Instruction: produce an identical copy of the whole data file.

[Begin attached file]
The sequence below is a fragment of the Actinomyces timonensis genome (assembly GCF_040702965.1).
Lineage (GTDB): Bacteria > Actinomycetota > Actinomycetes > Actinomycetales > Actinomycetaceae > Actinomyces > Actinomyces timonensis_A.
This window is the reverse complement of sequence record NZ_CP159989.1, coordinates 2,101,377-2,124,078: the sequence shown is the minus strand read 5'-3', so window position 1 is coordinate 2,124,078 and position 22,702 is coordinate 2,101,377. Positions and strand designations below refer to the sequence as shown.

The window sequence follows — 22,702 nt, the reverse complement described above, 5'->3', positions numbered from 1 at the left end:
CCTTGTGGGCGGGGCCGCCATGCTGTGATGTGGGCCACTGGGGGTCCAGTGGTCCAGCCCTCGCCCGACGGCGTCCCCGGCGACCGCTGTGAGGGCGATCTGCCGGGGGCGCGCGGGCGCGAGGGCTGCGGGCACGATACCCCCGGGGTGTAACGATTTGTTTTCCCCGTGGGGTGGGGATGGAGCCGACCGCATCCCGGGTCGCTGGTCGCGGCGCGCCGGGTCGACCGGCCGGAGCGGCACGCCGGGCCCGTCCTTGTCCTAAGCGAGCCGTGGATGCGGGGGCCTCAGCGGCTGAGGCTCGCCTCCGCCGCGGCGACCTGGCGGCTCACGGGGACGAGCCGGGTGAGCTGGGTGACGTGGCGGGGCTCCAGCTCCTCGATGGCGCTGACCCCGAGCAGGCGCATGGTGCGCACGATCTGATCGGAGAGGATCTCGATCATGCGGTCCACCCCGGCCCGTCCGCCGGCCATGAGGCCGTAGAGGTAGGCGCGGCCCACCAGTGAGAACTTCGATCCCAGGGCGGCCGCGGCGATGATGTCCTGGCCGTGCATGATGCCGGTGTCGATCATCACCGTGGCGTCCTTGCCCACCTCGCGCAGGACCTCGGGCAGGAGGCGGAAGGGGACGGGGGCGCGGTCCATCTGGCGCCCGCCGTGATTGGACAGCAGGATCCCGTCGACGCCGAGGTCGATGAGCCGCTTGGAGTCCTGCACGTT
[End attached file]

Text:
The sequence below is a fragment of the Actinomyces timonensis genome (assembly GCF_040702965.1).
Lineage (GTDB): Bacteria > Actinomycetota > Actinomycetes > Actinomycetales > Actinomycetaceae > Actinomyces > Actinomyces timonensis_A.
This window is the reverse complement of sequence record NZ_CP159989.1, coordinates 2,101,377-2,124,078: the sequence shown is the minus strand read 5'-3', so window position 1 is coordinate 2,124,078 and position 22,702 is coordinate 2,101,377. Positions and strand designations below refer to the sequence as shown.

The window sequence follows — 22,702 nt, the reverse complement described above, 5'->3', positions numbered from 1 at the left end:
CCTTGTGGGCGGGGCCGCCATGCTGTGATGTGGGCCACTGGGGGTCCAGTGGTCCAGCCCTCGCCCGACGGCGTCCCCGGCGACCGCTGTGAGGGCGATCTGCCGGGGGCGCGCGGGCGCGAGGGCTGCGGGCACGATACCCCCGGGGTGTAACGATTTGTTTTCCCCGTGGGGTGGGGATGGAGCCGACCGCATCCCGGGTCGCTGGTCGCGGCGCGCCGGGTCGACCGGCCGGAGCGGCACGCCGGGCCCGTCCTTGTCCTAAGCGAGCCGTGGATGCGGGGGCCTCAGCGGCTGAGGCTCGCCTCCGCCGCGGCGACCTGGCGGCTCACGGGGACGAGCCGGGTGAGCTGGGTGACGTGGCGGGGCTCCAGCTCCTCGATGGCGCTGACCCCGAGCAGGCGCATGGTGCGCACGATCTGATCGGAGAGGATCTCGATCATGCGGTCCACCCCGGCCCGTCCGCCGGCCATGAGGCCGTAGAGGTAGGCGCGGCCCACCAGTGAGAACTTCGATCCCAGGGCGGCCGCGGCGATGATGTCCTGGCCGTGCATGATGCCGGTGTCGATCATCACCGTGGCGTCCTTGCCCACCTCGCGCAGGACCTCGGGCAGGAGGCGGAAGGGGACGGGGGCGCGGTCCATCTGGCGCCCGCCGTGATTGGACAGCAGGATCCCGTCGACGCCGAGGTCGATGAGCCGCTTGGAGTCCTGCACGTT